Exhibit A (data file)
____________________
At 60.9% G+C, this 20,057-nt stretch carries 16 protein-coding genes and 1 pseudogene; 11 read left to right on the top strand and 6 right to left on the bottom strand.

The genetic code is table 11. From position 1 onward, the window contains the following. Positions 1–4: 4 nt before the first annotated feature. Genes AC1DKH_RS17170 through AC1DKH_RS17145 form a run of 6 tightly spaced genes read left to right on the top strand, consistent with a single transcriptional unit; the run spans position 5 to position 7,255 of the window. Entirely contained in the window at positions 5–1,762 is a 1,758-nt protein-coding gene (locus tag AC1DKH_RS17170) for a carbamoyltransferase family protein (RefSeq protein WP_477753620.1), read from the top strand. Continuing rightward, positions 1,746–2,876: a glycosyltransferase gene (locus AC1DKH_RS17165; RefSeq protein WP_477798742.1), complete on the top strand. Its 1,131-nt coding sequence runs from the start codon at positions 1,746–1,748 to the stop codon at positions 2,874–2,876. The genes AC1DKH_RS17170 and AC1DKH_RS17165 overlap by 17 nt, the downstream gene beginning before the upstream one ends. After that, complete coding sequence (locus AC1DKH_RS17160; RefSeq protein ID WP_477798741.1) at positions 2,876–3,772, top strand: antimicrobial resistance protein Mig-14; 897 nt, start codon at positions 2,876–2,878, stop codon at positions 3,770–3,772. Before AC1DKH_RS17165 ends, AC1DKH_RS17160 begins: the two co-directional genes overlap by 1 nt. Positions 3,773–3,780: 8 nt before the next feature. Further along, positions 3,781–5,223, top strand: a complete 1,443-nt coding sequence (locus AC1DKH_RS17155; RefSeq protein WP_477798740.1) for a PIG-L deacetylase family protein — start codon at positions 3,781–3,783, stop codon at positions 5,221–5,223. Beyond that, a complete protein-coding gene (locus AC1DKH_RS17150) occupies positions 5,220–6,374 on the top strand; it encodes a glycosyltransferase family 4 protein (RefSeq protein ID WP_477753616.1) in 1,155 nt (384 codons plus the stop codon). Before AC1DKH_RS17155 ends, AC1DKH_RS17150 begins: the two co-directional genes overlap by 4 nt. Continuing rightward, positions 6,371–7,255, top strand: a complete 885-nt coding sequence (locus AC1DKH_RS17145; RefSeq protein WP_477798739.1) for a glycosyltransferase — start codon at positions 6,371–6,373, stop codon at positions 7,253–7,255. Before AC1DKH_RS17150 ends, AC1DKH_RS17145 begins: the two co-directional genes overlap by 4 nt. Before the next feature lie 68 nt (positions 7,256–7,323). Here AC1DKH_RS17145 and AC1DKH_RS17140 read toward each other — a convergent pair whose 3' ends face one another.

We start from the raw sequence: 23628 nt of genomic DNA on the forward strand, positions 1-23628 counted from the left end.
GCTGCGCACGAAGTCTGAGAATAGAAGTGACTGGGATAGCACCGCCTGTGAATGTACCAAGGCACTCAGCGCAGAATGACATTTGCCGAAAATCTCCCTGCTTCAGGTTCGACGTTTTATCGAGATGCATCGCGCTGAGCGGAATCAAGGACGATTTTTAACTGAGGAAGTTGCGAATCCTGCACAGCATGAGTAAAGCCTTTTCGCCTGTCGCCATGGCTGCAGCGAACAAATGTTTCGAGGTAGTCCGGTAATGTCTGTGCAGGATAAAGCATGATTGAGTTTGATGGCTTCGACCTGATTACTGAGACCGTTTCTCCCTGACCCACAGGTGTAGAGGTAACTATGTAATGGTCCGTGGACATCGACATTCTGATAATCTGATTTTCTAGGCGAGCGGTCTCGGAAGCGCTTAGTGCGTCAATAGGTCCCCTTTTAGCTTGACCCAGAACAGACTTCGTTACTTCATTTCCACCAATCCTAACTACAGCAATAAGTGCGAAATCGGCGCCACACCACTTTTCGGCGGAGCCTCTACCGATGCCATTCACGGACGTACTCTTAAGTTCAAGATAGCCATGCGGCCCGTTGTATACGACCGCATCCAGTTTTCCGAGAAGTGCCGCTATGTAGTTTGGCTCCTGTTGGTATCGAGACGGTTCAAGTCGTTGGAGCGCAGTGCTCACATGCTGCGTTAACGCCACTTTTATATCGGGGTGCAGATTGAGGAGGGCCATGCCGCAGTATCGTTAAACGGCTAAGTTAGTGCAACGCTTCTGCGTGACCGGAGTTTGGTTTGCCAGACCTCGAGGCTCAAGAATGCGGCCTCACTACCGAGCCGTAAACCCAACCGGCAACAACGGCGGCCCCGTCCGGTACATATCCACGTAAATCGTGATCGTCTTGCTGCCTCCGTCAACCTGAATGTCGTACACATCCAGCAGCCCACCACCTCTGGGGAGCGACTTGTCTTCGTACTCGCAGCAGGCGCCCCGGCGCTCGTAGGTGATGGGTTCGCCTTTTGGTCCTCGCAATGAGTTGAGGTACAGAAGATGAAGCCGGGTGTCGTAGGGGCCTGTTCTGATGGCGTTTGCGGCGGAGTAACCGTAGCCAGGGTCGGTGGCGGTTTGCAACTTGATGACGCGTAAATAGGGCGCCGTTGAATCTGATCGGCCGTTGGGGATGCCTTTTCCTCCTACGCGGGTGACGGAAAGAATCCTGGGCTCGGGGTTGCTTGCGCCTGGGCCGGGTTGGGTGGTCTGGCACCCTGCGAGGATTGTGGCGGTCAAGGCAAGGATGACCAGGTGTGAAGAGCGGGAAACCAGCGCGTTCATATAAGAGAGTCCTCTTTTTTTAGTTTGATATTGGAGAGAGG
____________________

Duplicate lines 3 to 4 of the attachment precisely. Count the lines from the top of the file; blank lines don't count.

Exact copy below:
We start from the raw sequence: 23628 nt of genomic DNA on the forward strand, positions 1-23628 counted from the left end.
GCTGCGCACGAAGTCTGAGAATAGAAGTGACTGGGATAGCACCGCCTGTGAATGTACCAAGGCACTCAGCGCAGAATGACATTTGCCGAAAATCTCCCTGCTTCAGGTTCGACGTTTTATCGAGATGCATCGCGCTGAGCGGAATCAAGGACGATTTTTAACTGAGGAAGTTGCGAATCCTGCACAGCATGAGTAAAGCCTTTTCGCCTGTCGCCATGGCTGCAGCGAACAAATGTTTCGAGGTAGTCCGGTAATGTCTGTGCAGGATAAAGCATGATTGAGTTTGATGGCTTCGACCTGATTACTGAGACCGTTTCTCCCTGACCCACAGGTGTAGAGGTAACTATGTAATGGTCCGTGGACATCGACATTCTGATAATCTGATTTTCTAGGCGAGCGGTCTCGGAAGCGCTTAGTGCGTCAATAGGTCCCCTTTTAGCTTGACCCAGAACAGACTTCGTTACTTCATTTCCACCAATCCTAACTACAGCAATAAGTGCGAAATCGGCGCCACACCACTTTTCGGCGGAGCCTCTACCGATGCCATTCACGGACGTACTCTTAAGTTCAAGATAGCCATGCGGCCCGTTGTATACGACCGCATCCAGTTTTCCGAGAAGTGCCGCTATGTAGTTTGGCTCCTGTTGGTATCGAGACGGTTCAAGTCGTTGGAGCGCAGTGCTCACATGCTGCGTTAACGCCACTTTTATATCGGGGTGCAGATTGAGGAGGGCCATGCCGCAGTATCGTTAAACGGCTAAGTTAGTGCAACGCTTCTGCGTGACCGGAGTTTGGTTTGCCAGACCTCGAGGCTCAAGAATGCGGCCTCACTACCGAGCCGTAAACCCAACCGGCAACAACGGCGGCCCCGTCCGGTACATATCCACGTAAATCGTGATCGTCTTGCTGCCTCCGTCAACCTGAATGTCGTACACATCCAGCAGCCCACCACCTCTGGGGAGCGACTTGTCTTCGTACTCGCAGCAGGCGCCCCGGCGCTCGTAGGTGATGGGTTCGCCTTTTGGTCCTCGCAATGAGTTGAGGTACAGAAGATGAAGCCGGGTGTCGTAGGGGCCTGTTCTGATGGCGTTTGCGGCGGAGTAACCGTAGCCAGGGTCGGTGGCGGTTTGCAACTTGATGACGCGTAAATAGGGCGCCGTTGAATCTGATCGGCCGTTGGGGATGCCTTTTCCTCCTACGCGGGTGACGGAAAGAATCCTGGGCTCGGGGTTGCTTGCGCCTGGGCCGGGTTGGGTGGTCTGGCACCCTGCGAGGATTGTGGCGGTCAAGGCAAGGATGACCAGGTGTGAAGAGCGGGAAACCAGCGCGTTCATATAAGAGAGTCCTCTTTTTTTAGTTTGATATTGGAGAGAGG